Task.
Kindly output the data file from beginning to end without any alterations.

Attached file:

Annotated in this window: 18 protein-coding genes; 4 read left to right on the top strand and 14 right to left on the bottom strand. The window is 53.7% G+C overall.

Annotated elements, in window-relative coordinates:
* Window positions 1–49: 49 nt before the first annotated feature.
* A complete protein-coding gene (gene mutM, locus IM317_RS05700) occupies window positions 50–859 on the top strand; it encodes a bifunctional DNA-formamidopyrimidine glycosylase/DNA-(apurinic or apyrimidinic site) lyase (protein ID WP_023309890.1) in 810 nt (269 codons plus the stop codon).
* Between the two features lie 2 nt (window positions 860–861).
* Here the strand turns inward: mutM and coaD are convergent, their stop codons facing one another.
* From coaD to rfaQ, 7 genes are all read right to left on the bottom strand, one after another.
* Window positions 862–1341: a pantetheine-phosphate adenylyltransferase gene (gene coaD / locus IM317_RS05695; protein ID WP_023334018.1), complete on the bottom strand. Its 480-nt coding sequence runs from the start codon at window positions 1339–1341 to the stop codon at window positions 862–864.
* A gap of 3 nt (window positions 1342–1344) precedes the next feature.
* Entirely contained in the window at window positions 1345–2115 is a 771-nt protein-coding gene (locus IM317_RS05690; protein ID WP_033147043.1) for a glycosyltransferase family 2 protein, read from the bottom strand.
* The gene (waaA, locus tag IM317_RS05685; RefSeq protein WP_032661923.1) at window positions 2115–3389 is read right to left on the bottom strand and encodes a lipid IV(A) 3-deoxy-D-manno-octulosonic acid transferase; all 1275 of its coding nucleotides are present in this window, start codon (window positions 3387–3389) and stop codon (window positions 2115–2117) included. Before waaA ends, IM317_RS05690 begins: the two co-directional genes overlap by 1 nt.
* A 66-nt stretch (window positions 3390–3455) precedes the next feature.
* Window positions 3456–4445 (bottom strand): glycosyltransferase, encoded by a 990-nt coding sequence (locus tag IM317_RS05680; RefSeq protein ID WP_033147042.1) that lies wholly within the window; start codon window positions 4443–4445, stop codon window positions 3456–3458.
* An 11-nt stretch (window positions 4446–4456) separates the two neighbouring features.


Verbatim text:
Annotated in this window: 18 protein-coding genes; 4 read left to right on the top strand and 14 right to left on the bottom strand. The window is 53.7% G+C overall.

Annotated elements, in window-relative coordinates:
* Window positions 1–49: 49 nt before the first annotated feature.
* A complete protein-coding gene (gene mutM, locus IM317_RS05700) occupies window positions 50–859 on the top strand; it encodes a bifunctional DNA-formamidopyrimidine glycosylase/DNA-(apurinic or apyrimidinic site) lyase (protein ID WP_023309890.1) in 810 nt (269 codons plus the stop codon).
* Between the two features lie 2 nt (window positions 860–861).
* Here the strand turns inward: mutM and coaD are convergent, their stop codons facing one another.
* From coaD to rfaQ, 7 genes are all read right to left on the bottom strand, one after another.
* Window positions 862–1341: a pantetheine-phosphate adenylyltransferase gene (gene coaD / locus IM317_RS05695; protein ID WP_023334018.1), complete on the bottom strand. Its 480-nt coding sequence runs from the start codon at window positions 1339–1341 to the stop codon at window positions 862–864.
* A gap of 3 nt (window positions 1342–1344) precedes the next feature.
* Entirely contained in the window at window positions 1345–2115 is a 771-nt protein-coding gene (locus IM317_RS05690; protein ID WP_033147043.1) for a glycosyltransferase family 2 protein, read from the bottom strand.
* The gene (waaA, locus tag IM317_RS05685; RefSeq protein WP_032661923.1) at window positions 2115–3389 is read right to left on the bottom strand and encodes a lipid IV(A) 3-deoxy-D-manno-octulosonic acid transferase; all 1275 of its coding nucleotides are present in this window, start codon (window positions 3387–3389) and stop codon (window positions 2115–2117) included. Before waaA ends, IM317_RS05690 begins: the two co-directional genes overlap by 1 nt.
* A 66-nt stretch (window positions 3390–3455) precedes the next feature.
* Window positions 3456–4445 (bottom strand): glycosyltransferase, encoded by a 990-nt coding sequence (locus tag IM317_RS05680; RefSeq protein ID WP_033147042.1) that lies wholly within the window; start codon window positions 4443–4445, stop codon window positions 3456–3458.
* An 11-nt stretch (window positions 4446–4456) separates the two neighbouring features.